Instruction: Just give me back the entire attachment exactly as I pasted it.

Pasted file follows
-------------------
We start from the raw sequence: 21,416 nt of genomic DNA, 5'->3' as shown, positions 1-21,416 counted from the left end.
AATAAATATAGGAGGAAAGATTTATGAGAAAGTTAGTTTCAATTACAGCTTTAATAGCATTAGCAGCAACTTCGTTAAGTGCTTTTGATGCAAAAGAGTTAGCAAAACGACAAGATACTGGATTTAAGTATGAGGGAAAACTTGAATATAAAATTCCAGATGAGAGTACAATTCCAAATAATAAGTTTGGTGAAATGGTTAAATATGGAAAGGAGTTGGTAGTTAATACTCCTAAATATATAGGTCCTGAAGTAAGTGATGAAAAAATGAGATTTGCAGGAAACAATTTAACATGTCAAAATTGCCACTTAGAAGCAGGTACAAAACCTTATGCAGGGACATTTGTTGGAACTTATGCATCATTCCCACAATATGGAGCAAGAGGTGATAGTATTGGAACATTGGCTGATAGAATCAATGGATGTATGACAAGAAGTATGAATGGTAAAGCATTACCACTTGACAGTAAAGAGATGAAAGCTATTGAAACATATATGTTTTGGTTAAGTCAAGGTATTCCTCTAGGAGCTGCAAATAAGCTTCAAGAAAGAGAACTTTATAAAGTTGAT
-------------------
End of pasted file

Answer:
We start from the raw sequence: 21,416 nt of genomic DNA, 5'->3' as shown, positions 1-21,416 counted from the left end.
AATAAATATAGGAGGAAAGATTTATGAGAAAGTTAGTTTCAATTACAGCTTTAATAGCATTAGCAGCAACTTCGTTAAGTGCTTTTGATGCAAAAGAGTTAGCAAAACGACAAGATACTGGATTTAAGTATGAGGGAAAACTTGAATATAAAATTCCAGATGAGAGTACAATTCCAAATAATAAGTTTGGTGAAATGGTTAAATATGGAAAGGAGTTGGTAGTTAATACTCCTAAATATATAGGTCCTGAAGTAAGTGATGAAAAAATGAGATTTGCAGGAAACAATTTAACATGTCAAAATTGCCACTTAGAAGCAGGTACAAAACCTTATGCAGGGACATTTGTTGGAACTTATGCATCATTCCCACAATATGGAGCAAGAGGTGATAGTATTGGAACATTGGCTGATAGAATCAATGGATGTATGACAAGAAGTATGAATGGTAAAGCATTACCACTTGACAGTAAAGAGATGAAAGCTATTGAAACATATATGTTTTGGTTAAGTCAAGGTATTCCTCTAGGAGCTGCAAATAAGCTTCAAGAAAGAGAACTTTATAAAGTTGAT